Rosie O’Donnell Has ‘Compassion’ for Ellen DeGeneres Amid Talk Show Drama: ‘She Has Some Social Awkwardness’

Been there, done that. As a comedian who has hosted her own talk show, Rosie O’Donnell gave her opinion on the controversy surrounding Ellen DeGeneres.

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“You can’t fake your essence,” the Rosie O’Donnell Show alum, 58, said during the Wednesday, August 26, episode of the “Busy Philipps Is Doing Her Best” podcast. “That’s why I have compassion for Ellen, right? I have compassion, even though, you know, I hear the stories and I understand. I think she has some social awkwardness.”

O’Donnell then explained why she has not been a guest on The Ellen DeGeneres Show. “You know how Ellen surprises everyone?” she mentioned. “I’ve never done that show because I’m terrified she’s going to scare me and give me a heart attack.”

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Rosie ODonnell Has Compassion for Ellen DeGeneres Amid Talk Show Drama
Rosie O’Donnell and Ellen DeGeneres Broadimage/Shutterstock; Ken McKay/ITV/Shutterstock

The former View cohost went on to share what her experience was like while hosting her talk show. “[Hosting] wasn’t like anything close to real life,” she noted. “You know, you get mass adulation from the multitudes every day like a shot of heroin in your arm. You get people clapping at your very existence and then telling you how you altered their life, and it’s a lot to take in. And when I stepped away, I knew that this was all I could take.”

The Ellen DeGeneres Show faced backlash in July after former employees claimed they were subjected to racism, fear and intimidation on the set. More former staffers accused now-ousted producers Ed Glavin, Jonathan Norman and Kevin Leman of sexual misconduct, though they denied the allegations.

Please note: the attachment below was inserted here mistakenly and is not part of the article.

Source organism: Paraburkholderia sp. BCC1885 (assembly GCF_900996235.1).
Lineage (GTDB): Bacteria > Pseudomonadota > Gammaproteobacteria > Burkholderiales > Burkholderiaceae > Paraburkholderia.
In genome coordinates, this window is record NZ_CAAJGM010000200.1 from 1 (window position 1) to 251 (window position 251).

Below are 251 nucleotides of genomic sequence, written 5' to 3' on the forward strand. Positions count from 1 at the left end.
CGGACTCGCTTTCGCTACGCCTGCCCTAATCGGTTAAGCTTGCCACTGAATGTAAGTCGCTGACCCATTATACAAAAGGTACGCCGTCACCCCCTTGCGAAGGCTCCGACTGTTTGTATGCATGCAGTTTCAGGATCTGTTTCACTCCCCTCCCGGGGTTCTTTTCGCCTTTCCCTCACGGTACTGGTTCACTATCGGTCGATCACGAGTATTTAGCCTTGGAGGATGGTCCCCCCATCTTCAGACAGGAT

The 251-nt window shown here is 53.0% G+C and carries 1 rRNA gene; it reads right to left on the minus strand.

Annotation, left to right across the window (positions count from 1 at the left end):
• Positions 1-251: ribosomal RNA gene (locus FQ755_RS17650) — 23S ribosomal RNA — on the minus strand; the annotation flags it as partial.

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The Finding Dory star, 62, addressed producers and staff from her talk show on August 17. “She said she’s not on set as much as everyone else, and she didn’t know what was going on,” a source exclusively told Us Weekly. “Ellen said she was ashamed and embarrassed to hear about it and assured them it would not continue.”

DeGeneres apologized to her employees in a July letter. “On day one of our show, I told everyone in our first meeting that The Ellen DeGeneres Show would be a place of happiness — no one would ever raise their voice, and everyone would be treated with respect,” she wrote. “Obviously, something changed, and I am disappointed to learn that this has not been the case. And for that, I am sorry. Anyone who knows me knows it’s the opposite of what I believe and what I hoped for our show.”

She added: “We all have to be more mindful about the way our words and actions affect others, and I’m glad the issues at our show were brought to my attention. I promise to do my part in continuing to push myself and everyone around me to learn and grow. It’s important to me and to Warner Bros. that everyone who has something to say can speak up and feels safe doing so.”

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